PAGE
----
Kids believe in faires and trolls.

These are all everyday left overs of paganism, and it’s a part of our history and culture, but has nothing to do with religion anymore

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There was this French calendar with decimal weeks but it didn’t last for long.
https://en.wikipedia.org/wiki/French_Republican_calendar

Perhaps I should mention that the twelve months (can’t fix everything) are represented by allegorical women, and some of them are definitely humid.

See, you’re interested now. :slight_smile:

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Well it’s just one of the main failed calenders that people have tried. There’s one which has a month between June and July.

I completely agree. Halloween has both Christian roots (the day before All Saints Day) and Pagan roots (Samhain–supposedly), but for most people today it’s just about costumes and candy and not much else.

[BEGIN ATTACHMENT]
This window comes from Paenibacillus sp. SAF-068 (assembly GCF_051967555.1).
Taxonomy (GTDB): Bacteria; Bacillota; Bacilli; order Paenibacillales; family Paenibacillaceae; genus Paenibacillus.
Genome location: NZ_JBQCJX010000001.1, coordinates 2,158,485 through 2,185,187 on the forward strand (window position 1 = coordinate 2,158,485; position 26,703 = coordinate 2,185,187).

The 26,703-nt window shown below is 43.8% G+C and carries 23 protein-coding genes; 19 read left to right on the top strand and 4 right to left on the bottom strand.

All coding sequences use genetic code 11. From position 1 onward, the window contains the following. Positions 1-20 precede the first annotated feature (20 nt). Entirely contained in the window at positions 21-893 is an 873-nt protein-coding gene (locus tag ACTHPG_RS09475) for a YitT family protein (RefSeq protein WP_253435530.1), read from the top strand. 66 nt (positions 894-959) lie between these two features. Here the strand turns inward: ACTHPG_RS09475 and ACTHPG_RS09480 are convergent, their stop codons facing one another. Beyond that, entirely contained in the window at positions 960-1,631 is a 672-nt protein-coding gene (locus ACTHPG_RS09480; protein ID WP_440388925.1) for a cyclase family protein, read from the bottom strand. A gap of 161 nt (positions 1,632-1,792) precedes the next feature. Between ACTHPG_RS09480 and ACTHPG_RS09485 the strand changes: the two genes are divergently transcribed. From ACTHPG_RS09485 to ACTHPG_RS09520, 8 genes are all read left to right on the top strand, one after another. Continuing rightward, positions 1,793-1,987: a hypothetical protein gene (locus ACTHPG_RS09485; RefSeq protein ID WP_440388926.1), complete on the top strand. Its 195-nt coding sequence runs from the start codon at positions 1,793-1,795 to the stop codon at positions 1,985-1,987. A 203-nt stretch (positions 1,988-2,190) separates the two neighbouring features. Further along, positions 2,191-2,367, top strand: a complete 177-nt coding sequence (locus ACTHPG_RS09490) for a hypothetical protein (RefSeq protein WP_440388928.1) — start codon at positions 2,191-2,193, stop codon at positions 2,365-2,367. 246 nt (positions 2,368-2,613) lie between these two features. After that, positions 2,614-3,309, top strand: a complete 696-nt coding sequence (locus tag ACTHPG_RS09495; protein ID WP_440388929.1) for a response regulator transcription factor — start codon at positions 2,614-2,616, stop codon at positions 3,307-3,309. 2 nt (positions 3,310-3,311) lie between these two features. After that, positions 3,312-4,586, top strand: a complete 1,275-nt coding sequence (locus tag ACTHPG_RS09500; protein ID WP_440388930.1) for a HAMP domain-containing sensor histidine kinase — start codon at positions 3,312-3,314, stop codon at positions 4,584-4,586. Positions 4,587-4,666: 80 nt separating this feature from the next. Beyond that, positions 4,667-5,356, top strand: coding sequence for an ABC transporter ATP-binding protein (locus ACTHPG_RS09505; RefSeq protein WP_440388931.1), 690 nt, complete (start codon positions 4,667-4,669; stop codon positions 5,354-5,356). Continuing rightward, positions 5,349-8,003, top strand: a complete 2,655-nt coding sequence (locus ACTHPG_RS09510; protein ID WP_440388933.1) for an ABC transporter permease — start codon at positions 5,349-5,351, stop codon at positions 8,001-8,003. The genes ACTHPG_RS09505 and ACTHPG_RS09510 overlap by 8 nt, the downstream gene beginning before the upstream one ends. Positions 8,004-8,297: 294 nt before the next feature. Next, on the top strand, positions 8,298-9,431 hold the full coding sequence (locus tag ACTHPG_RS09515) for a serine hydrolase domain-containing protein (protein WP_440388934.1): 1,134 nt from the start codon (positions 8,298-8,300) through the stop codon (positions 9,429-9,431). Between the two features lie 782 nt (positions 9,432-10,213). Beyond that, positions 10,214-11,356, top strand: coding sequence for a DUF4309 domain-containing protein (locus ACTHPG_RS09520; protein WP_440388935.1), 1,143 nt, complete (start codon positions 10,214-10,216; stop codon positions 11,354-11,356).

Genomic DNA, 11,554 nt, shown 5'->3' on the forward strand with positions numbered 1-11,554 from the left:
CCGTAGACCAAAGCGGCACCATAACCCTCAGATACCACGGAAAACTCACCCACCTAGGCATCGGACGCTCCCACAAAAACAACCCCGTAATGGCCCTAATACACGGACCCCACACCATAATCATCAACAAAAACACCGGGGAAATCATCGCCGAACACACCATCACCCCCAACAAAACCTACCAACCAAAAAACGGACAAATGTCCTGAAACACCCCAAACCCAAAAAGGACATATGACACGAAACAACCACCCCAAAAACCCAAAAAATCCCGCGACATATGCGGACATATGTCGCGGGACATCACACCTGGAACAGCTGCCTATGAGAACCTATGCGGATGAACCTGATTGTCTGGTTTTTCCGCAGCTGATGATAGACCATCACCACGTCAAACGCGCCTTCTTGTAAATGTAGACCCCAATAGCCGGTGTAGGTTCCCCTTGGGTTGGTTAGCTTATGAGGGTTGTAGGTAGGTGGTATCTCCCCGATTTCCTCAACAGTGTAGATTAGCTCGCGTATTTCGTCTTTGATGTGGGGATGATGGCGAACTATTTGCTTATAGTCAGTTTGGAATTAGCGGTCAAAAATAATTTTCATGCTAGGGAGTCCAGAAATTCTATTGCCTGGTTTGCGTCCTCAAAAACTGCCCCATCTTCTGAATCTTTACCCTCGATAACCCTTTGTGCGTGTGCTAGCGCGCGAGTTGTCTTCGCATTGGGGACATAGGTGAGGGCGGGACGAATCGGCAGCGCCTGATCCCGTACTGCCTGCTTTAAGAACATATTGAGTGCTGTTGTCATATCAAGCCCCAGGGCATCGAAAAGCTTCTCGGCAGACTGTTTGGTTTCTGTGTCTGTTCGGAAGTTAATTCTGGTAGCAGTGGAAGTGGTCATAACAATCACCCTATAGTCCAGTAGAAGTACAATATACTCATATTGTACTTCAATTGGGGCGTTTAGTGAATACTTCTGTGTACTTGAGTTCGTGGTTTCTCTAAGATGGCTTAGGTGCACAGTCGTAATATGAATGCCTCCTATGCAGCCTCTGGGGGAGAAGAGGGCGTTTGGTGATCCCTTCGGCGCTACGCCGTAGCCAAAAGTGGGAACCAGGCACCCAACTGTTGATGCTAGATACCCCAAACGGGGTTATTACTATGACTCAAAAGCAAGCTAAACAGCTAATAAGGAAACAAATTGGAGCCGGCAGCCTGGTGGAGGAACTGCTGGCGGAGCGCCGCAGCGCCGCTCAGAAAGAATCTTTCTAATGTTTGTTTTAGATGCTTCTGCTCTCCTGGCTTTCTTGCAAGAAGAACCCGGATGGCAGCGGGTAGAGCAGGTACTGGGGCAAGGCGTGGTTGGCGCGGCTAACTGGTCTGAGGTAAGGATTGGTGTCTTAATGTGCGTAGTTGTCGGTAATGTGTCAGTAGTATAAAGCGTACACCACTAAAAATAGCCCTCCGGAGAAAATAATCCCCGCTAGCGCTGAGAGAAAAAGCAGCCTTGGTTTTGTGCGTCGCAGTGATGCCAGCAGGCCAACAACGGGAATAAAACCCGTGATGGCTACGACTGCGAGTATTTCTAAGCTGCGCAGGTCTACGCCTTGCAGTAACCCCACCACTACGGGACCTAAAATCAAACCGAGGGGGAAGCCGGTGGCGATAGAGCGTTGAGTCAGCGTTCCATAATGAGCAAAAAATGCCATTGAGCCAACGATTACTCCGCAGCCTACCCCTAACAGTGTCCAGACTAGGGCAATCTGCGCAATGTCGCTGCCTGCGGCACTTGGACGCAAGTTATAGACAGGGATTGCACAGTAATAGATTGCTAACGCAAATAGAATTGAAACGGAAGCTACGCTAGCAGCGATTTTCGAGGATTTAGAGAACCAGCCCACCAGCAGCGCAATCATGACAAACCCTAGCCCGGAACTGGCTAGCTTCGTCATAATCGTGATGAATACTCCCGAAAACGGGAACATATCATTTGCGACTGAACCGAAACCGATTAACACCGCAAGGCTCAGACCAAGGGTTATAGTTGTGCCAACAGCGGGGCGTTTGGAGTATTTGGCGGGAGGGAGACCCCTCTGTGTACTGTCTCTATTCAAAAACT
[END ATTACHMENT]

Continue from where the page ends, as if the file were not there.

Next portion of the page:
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but still it’s gets annoying when people claim “it’s still relgious” claims. about Christmas

That gets more complicated. My celebration of Christmas is entirely secular. However, that doesn’t mean that I can label Christmas as a secular holiday for everyone. Check out the second Q&A here for more about that.

https://www.askamanager.org/2018/10/heading-off-pregnancy-talk-at-work-my-office-thinks-the-christmas-party-is-secular-and-more.html
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I think both the question asker and responder have missed the point about how things can evolve and change… and that Christmas can be Christmas without religion.